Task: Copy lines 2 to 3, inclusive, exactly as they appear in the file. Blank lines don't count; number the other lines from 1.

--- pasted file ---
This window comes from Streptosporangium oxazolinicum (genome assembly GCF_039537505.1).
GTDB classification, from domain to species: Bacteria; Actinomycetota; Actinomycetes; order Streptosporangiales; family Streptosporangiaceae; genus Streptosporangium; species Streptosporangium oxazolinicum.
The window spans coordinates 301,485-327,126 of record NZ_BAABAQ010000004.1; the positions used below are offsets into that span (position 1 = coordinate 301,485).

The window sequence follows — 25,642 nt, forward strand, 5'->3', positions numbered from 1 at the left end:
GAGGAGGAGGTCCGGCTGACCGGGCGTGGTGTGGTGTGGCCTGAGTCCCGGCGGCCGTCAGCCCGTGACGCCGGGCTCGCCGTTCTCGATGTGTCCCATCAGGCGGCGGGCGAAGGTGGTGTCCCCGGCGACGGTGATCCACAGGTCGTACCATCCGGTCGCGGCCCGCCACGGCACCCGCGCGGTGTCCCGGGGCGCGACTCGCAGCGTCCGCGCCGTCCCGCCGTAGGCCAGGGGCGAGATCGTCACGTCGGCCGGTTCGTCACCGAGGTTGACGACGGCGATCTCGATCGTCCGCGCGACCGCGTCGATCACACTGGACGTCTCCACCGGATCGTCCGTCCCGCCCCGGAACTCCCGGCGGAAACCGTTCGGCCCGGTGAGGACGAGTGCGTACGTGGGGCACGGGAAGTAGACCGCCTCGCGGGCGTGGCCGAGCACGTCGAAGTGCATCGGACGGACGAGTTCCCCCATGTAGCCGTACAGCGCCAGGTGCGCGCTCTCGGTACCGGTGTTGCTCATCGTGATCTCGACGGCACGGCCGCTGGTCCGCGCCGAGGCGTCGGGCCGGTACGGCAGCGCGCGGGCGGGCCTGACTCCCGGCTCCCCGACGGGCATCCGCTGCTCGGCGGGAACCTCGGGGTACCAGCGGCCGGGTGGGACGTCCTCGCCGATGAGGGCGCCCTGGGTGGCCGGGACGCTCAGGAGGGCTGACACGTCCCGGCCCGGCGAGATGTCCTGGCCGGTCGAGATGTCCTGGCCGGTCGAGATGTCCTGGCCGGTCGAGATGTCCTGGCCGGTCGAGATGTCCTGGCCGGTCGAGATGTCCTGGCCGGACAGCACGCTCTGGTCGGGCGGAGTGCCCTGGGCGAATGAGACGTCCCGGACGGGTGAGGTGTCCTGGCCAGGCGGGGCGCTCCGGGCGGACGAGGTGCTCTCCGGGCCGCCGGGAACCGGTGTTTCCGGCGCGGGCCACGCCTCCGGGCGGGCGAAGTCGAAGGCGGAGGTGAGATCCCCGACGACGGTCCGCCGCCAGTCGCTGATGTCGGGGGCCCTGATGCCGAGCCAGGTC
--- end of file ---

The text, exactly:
GTDB classification, from domain to species: Bacteria; Actinomycetota; Actinomycetes; order Streptosporangiales; family Streptosporangiaceae; genus Streptosporangium; species Streptosporangium oxazolinicum.
The window spans coordinates 301,485-327,126 of record NZ_BAABAQ010000004.1; the positions used below are offsets into that span (position 1 = coordinate 301,485).